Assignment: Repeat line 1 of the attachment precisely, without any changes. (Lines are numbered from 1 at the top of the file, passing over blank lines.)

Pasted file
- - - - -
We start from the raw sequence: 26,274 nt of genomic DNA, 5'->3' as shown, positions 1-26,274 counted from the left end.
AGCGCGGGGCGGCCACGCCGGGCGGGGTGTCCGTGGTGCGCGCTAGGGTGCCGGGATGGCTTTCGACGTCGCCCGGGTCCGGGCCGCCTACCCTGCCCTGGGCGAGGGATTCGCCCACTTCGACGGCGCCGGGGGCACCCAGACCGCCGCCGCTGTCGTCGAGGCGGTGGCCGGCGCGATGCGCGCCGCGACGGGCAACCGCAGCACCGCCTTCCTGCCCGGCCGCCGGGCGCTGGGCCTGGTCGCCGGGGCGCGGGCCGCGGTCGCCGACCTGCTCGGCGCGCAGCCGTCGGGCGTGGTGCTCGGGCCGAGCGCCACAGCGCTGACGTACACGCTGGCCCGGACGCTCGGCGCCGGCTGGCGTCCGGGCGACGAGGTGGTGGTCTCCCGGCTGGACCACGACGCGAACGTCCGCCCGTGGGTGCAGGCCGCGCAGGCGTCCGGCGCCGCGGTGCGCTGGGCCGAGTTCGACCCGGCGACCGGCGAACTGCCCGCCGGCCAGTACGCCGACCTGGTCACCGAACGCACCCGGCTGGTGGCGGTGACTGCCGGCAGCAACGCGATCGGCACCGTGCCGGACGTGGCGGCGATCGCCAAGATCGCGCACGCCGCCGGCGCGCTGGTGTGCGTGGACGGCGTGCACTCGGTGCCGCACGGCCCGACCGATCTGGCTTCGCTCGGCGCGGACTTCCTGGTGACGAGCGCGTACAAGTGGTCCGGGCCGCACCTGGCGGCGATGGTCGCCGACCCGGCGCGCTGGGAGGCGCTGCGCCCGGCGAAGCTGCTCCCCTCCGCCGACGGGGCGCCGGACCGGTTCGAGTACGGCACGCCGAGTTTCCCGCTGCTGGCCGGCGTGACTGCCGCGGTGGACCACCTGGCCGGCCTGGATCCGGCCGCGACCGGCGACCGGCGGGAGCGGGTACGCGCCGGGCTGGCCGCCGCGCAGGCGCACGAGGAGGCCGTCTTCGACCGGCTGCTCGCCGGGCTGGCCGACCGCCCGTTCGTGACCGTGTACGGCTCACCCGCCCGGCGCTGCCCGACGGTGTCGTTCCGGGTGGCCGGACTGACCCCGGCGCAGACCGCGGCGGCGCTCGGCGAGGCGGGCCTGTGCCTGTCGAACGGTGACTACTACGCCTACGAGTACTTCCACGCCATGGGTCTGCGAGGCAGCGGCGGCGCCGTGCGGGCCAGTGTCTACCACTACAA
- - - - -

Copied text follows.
We start from the raw sequence: 26,274 nt of genomic DNA, 5'->3' as shown, positions 1-26,274 counted from the left end.